RTTNews - The dollar continued its run of choppy trading Friday morning in New York, turning higher versus the euro and sterling while seeing virtually no movement against the yen.
Traders pondered news out of Italy, where the Chinese urged reserve currency system reform at the G8 meeting, threatening the dollar's safe haven status. Still, there was no mention of the greenback in a draft declaration on the international monetary system released Thursday.
German Chancellor Angela Merkel gave the buck a lift this morning, telling reporters at the G8 that China's idea of an artificial currency is not yet of practical relevance in the near future.
Of the major currencies, only the yen has been able to sustain much momentum this summer, with traders unsure about who will lead a global economic recovery. The dollar has fallen out of favor due to concerns about government spending, while the euro has floundered amid speculation the euro zone economy will be slow to snap back.
The dollar rose to 1.3900 versus the euro Friday morning, improving from yesterday's weekly low of 1.4071. A move to 1.3830 would take the dollar to its highest point since June 22.
The dollar rose to 1.6200 versus the sterling, paring some of yesterday's notable losses. Earlier in the week, the dollar rose to a monthly high of 1.5982 before faltering on Thursday.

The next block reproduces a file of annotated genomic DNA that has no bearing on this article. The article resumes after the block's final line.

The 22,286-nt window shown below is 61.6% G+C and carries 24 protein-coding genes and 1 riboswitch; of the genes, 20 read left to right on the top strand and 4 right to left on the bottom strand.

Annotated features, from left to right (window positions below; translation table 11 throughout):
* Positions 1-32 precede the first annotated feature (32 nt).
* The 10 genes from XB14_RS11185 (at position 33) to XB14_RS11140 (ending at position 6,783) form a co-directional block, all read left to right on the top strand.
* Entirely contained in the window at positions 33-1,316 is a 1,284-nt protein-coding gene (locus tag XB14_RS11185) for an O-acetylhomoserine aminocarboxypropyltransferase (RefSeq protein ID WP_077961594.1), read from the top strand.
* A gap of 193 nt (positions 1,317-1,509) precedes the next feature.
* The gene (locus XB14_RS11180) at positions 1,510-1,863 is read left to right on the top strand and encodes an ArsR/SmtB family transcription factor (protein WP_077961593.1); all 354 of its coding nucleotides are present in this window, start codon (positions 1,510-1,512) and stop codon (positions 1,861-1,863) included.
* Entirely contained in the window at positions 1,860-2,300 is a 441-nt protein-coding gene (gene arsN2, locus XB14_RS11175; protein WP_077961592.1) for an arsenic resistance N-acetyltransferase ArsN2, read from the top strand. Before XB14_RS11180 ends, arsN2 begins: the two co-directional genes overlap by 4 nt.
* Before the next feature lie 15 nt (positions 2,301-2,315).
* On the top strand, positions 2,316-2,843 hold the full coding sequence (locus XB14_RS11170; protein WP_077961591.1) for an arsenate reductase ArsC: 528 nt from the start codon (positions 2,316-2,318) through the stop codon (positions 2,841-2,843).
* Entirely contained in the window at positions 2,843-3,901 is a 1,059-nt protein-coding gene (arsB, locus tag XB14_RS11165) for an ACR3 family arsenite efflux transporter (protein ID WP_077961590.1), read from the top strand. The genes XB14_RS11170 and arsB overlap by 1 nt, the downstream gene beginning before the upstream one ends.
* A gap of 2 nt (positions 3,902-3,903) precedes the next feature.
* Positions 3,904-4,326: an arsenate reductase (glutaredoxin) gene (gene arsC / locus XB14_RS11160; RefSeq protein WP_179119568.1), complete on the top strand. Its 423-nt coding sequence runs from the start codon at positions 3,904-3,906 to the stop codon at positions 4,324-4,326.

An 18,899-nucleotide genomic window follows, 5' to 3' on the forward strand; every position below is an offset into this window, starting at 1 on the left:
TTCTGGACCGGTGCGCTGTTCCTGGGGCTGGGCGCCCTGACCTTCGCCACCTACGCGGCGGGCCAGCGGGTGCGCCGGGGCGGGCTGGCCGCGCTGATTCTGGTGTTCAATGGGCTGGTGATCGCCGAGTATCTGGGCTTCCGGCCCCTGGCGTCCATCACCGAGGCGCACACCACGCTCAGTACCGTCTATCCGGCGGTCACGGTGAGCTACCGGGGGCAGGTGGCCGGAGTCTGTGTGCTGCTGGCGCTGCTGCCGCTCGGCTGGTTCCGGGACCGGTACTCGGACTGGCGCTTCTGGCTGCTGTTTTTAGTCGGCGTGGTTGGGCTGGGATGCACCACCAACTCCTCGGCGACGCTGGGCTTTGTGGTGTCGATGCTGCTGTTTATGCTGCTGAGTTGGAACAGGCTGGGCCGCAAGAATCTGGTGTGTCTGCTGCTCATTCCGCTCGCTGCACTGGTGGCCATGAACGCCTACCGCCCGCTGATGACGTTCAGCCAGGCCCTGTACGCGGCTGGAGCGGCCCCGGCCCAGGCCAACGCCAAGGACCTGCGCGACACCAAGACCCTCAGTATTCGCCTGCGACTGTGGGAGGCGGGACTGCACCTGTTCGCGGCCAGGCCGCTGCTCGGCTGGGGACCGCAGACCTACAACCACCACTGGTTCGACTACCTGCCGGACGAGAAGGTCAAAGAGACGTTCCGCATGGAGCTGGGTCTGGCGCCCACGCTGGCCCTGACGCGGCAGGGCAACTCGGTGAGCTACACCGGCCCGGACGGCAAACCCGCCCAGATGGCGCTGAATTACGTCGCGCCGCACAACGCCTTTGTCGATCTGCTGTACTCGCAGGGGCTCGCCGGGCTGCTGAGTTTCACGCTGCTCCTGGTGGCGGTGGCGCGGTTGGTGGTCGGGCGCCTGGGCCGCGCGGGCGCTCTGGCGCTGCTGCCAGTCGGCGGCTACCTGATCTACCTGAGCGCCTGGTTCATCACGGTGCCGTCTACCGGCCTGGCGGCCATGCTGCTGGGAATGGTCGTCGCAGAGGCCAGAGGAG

U.K.'s output prices fell 0.2% month-on-month in June after rising 0.4% in May, the Office for National Statistics said Friday, beating expectations for a 0.3% increase.
Versus the yen, the dollar edged very slightly lower to 92.40, staying near Wednesday's 5-month low of 91.79.
Japan's corporate goods prices dropped by the steepest year-over-year pace on record in June, mainly due to a dip in petroleum and coal prices and the prices of scrap and waste products, a report by the Bank of Japan showed Friday.
The corporate goods price index dipped 6.6% year-on-year in June, after falling a revised 5.5% in the previous month, revised from a 5.4% drop.
The markets will receive the trade balance figures from the Commerce Department at 8:30 a.m. ET along with the export & import price indexes for June, which gives the changes in the prices of non-military goods and services traded between the U.S. and the rest of the world. Economists expect the trade deficit to widen to $30.0 billion in May from $29.2 billion in April.
Shortly after the opening bell on Wall Street, the Reuters/University of Michigan's preliminary reading of consumer sentiment for July is scheduled to be released. Analysts expect the index to edge down to 70.3 from the final reading of 70.8 for June.
Treasury Secretary Tim Geithner is set to testify before a joint hearing of House Financial Services and Agriculture Committees regarding derivatives regulation at 10 a.m. ET.
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